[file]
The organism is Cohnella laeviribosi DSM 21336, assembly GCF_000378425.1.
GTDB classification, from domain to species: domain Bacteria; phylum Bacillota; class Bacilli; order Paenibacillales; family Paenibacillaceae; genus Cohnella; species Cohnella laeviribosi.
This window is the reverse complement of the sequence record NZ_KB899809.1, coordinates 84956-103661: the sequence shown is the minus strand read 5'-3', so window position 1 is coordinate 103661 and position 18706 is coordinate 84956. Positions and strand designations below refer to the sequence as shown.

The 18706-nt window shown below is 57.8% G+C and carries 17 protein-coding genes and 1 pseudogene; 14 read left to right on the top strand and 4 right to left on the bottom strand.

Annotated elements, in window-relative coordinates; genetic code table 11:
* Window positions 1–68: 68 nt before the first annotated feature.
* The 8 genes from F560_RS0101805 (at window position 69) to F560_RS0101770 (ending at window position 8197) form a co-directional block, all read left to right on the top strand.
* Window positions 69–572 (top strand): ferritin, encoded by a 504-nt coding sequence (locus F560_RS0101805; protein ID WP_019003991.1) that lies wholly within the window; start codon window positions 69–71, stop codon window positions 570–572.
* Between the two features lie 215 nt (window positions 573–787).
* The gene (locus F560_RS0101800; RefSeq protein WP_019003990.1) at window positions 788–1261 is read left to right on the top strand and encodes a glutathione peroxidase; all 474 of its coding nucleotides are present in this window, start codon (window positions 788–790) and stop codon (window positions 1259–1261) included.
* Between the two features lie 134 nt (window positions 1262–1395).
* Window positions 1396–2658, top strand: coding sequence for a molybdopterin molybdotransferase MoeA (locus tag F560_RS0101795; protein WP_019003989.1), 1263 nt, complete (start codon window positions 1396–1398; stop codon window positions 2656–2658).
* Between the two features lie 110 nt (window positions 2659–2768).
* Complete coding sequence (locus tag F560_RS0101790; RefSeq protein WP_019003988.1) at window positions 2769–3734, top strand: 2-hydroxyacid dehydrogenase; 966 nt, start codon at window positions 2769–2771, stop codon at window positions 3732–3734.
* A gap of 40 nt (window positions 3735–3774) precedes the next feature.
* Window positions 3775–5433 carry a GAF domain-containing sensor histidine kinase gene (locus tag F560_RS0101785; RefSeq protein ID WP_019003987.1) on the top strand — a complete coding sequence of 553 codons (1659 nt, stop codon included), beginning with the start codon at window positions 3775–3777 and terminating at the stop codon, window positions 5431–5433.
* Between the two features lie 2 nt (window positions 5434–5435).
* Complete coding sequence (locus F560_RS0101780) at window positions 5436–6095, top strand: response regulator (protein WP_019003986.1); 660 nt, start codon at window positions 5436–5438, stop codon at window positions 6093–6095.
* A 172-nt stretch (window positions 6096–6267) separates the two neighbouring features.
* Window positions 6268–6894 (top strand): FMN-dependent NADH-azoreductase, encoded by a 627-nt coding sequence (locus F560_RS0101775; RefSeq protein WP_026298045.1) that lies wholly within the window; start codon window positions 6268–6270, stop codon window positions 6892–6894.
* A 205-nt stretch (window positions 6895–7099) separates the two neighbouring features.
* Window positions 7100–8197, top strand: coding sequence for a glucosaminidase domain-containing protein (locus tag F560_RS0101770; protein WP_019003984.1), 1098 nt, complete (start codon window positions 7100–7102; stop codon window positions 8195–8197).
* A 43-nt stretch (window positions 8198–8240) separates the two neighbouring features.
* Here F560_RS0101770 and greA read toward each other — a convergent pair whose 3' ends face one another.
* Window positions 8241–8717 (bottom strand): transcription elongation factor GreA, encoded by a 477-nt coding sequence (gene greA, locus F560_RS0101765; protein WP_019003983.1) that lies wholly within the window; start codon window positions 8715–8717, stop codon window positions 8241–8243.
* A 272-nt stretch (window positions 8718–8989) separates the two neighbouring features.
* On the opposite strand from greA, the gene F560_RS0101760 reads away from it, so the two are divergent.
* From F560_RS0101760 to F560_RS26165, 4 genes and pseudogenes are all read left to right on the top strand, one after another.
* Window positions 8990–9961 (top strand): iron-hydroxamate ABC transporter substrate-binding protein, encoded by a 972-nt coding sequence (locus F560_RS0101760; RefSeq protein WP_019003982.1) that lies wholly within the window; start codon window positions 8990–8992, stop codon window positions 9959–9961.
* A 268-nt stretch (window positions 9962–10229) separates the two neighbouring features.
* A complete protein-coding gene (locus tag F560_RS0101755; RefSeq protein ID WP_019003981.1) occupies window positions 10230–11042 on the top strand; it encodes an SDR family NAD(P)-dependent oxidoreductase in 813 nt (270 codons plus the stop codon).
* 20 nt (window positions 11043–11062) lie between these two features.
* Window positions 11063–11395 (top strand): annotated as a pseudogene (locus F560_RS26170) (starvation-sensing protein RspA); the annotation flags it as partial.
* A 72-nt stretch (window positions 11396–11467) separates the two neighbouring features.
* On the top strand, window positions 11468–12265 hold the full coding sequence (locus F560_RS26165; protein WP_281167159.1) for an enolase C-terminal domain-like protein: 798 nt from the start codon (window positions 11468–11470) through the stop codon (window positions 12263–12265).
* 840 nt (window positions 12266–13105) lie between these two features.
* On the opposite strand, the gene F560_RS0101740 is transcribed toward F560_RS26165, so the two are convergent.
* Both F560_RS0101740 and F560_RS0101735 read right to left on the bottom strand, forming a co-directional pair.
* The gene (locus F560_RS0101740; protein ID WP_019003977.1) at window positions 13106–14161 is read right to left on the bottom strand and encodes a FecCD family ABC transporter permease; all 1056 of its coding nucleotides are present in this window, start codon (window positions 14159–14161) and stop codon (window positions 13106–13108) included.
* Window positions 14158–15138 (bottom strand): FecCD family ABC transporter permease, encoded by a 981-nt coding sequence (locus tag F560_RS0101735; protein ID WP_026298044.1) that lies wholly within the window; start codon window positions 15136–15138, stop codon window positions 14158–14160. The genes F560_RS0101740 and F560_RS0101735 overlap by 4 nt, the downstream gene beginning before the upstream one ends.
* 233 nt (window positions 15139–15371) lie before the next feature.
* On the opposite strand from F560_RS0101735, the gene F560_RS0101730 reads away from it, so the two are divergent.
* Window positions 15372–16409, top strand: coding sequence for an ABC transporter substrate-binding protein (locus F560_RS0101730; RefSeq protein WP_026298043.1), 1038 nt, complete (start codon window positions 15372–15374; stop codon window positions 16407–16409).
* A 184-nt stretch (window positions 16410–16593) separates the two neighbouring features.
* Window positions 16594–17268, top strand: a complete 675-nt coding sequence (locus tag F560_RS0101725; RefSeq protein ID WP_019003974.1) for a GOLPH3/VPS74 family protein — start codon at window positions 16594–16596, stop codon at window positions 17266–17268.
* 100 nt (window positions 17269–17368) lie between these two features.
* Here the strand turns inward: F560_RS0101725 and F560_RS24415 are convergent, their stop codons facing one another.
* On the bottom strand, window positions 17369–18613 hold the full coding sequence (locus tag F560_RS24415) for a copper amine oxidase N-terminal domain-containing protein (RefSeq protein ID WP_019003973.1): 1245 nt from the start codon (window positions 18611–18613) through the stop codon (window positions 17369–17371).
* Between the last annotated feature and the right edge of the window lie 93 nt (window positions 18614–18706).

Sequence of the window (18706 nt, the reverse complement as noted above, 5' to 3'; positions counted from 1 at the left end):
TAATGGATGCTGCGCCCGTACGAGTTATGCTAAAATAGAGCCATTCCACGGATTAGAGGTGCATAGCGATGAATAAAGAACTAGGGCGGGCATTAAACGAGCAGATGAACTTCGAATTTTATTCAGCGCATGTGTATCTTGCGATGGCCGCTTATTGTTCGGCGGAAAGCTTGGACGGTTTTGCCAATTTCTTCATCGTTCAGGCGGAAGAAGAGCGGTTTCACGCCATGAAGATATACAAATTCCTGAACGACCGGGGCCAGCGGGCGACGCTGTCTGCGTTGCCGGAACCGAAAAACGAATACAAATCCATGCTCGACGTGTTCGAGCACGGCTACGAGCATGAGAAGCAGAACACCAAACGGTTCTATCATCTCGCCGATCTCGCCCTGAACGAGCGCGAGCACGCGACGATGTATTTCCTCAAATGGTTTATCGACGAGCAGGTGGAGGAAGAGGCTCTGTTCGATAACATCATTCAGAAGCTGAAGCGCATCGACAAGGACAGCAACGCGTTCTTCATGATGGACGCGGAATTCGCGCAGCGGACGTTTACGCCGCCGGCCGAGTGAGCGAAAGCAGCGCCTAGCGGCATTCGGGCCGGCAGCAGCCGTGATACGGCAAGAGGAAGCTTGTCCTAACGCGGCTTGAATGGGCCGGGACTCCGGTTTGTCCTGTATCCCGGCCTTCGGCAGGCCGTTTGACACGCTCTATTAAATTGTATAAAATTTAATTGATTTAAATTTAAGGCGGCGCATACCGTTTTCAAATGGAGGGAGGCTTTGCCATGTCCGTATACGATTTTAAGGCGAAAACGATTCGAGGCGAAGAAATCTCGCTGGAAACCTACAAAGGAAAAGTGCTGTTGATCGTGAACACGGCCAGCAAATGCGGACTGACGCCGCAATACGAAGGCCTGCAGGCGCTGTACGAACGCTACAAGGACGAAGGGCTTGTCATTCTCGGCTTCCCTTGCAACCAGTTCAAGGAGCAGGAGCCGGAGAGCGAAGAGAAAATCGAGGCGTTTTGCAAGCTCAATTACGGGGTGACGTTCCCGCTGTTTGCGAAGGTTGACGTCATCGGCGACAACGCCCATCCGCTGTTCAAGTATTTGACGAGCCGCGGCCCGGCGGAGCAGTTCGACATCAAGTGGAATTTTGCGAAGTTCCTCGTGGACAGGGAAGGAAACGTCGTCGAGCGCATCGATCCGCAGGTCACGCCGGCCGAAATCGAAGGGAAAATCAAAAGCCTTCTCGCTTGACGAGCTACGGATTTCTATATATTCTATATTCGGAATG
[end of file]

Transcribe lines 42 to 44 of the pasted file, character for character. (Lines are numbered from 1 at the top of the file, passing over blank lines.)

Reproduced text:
* On the opposite strand from F560_RS0101735, the gene F560_RS0101730 reads away from it, so the two are divergent.
* Window positions 15372–16409, top strand: coding sequence for an ABC transporter substrate-binding protein (locus F560_RS0101730; RefSeq protein WP_026298043.1), 1038 nt, complete (start codon window positions 15372–15374; stop codon window positions 16407–16409).
* A 184-nt stretch (window positions 16410–16593) separates the two neighbouring features.